RE: The top 10 limitations of XSLT 1.0 (was RE: [xsl] RE: Designs for XSLT functions)

Subject: RE: The top 10 limitations of XSLT 1.0 (was RE: [xsl] RE: Designs for XSLT functions)
From: "Michael Kay" <mhkay@xxxxxxxxxxxx>
Date: Wed, 21 Feb 2001 09:34:29 -0000
> I have a couple of related reservations about an evaluate function:
> 1. Consider the following expression:
> 	evaluate('format-number(1.0, "##", $dyn-format-name)')
> 	This expression requires:
> 	a. A snapshot of in-scope variables must be retained so that
> $dyn-format-name can be resolved at runtime.
> 	b. A snapshot of in-scope namespaces must be retained
> so that the
> xsl:decimal-format QName can be resolved at runtime (core
> XSLT requires this
> in some cases, but an evaluate function would always require it).
> 	c. All xsl:decimal-format symbols must be retained so
> that the Name
> parameter can be looked up at runtime.

(b) is true anyway: you need to know about namespaces at run-time if you use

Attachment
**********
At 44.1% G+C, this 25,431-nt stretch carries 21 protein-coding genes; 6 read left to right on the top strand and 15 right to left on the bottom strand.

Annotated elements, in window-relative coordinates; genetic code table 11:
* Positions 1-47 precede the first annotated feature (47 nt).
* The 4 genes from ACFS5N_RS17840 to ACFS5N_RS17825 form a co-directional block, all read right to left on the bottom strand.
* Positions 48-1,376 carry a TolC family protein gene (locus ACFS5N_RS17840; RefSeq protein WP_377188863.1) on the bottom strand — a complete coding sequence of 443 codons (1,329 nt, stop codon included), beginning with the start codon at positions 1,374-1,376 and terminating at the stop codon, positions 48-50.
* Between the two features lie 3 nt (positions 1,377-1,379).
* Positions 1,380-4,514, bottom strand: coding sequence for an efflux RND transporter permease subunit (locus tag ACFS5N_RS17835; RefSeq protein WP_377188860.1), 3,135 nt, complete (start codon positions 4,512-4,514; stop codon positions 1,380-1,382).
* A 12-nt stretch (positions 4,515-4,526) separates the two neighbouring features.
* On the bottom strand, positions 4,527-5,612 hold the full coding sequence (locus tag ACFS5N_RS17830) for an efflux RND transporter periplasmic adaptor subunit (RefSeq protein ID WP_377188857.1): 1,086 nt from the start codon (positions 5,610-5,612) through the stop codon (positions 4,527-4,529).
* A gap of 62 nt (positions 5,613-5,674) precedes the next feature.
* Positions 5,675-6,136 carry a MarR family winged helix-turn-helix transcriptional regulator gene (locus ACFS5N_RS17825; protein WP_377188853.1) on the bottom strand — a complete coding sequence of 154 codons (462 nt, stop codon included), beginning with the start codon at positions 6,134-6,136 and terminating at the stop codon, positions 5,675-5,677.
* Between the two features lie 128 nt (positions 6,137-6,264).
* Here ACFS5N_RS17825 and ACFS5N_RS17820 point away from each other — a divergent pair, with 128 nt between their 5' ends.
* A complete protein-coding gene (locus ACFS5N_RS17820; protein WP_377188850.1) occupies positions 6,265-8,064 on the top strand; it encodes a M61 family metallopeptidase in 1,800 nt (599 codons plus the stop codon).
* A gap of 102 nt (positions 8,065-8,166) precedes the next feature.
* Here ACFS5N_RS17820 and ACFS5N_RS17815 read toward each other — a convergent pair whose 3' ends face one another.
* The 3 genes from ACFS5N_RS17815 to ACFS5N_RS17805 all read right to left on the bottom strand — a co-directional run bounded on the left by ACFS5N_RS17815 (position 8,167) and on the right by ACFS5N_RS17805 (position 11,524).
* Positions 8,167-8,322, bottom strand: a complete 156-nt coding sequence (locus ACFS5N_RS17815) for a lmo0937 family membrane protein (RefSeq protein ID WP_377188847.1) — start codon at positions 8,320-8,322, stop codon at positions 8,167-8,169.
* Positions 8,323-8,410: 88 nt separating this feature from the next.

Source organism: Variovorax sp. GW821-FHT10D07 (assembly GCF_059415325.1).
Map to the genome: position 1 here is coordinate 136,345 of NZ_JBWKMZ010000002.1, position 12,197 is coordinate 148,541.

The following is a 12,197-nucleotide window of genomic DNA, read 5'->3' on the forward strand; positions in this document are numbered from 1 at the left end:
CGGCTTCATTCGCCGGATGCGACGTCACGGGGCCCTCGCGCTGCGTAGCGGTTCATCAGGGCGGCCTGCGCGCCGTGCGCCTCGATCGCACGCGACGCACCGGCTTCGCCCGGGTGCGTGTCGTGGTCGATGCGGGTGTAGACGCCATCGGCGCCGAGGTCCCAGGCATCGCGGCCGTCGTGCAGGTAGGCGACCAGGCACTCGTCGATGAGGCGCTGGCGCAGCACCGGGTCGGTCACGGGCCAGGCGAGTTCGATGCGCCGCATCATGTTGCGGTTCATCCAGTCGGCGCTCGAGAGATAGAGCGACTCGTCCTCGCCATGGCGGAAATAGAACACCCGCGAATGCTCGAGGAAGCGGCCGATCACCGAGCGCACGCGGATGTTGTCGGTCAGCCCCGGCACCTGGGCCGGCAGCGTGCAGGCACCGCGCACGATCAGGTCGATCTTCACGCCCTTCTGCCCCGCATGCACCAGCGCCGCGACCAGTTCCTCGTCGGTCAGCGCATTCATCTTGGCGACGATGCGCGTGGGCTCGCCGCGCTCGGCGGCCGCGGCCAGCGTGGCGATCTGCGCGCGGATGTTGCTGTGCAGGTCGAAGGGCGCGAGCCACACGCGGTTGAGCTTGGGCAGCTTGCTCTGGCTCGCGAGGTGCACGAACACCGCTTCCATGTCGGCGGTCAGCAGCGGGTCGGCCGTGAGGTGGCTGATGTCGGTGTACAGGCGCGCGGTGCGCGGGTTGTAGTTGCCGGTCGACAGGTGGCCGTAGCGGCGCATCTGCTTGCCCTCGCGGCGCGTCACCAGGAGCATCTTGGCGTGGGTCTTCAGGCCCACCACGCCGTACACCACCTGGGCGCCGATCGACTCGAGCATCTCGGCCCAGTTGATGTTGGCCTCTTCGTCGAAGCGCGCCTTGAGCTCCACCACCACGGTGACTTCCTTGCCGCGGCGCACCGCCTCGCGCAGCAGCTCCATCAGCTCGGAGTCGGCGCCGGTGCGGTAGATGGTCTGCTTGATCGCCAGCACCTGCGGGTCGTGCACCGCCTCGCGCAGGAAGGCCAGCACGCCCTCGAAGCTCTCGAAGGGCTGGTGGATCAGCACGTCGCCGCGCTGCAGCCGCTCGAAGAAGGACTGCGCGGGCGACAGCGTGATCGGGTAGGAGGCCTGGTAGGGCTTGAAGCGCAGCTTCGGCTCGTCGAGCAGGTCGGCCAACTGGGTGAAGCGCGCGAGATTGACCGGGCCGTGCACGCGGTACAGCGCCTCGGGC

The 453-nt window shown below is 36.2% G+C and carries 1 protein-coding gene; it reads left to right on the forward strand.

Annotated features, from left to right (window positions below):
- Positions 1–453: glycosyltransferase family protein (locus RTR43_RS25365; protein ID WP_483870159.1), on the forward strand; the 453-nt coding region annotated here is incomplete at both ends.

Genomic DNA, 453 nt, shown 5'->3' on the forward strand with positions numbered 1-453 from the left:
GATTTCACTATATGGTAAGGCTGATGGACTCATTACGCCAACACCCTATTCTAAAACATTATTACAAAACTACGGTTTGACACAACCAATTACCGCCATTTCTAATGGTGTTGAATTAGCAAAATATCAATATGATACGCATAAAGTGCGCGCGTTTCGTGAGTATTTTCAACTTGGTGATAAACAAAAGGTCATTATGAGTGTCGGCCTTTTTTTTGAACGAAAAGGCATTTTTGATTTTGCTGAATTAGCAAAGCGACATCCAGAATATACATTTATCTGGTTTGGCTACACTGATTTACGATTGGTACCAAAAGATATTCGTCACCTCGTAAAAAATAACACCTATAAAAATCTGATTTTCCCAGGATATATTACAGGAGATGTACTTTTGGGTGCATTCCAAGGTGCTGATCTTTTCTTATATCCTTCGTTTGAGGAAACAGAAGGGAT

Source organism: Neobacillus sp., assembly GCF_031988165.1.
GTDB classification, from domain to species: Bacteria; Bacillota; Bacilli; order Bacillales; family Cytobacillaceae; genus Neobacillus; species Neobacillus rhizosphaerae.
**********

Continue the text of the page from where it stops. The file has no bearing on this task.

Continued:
key() or system-property() or function-available(). They are quite handy for
run-time diagnostics too! Just add evaluate() to the list of things that
prevent you discarding this information.

(c) is true anyway: format-number() always supplies the name of the required
decimal-format as a string. I suppose it's true that a compiler could
discard the decimal-format names if it recognizes that there is no call on
format-number that uses a non-constant third argument; but again, you just
have to add evaluate() to the list of conditions.

(a) is a new requirement. In my first implementation of evaluate() I didn't
allow variables, and they aren't strictly required, because you can
substitute their values into the expression string instead, using concat().
I allow them because I was keeping variable names around at run-time anyway,
e.g. for diagnostics. In defining a W3C spec for evaluate(), I would expect
that to be a matter for debate. One option would be an SQL-like solution:

evaluate("item[@code = '$1' and @desc = '$2']", $code, $desc)

I do think evaluate() is a very necessary extension to the spec, even though
I know it would probably be abused, because:

- people want to construct queries and sort keys dynamically from runtime
parameters supplied e.g. in a URL
- people want to use XPath expressions in their source document to represent

Mike Kay

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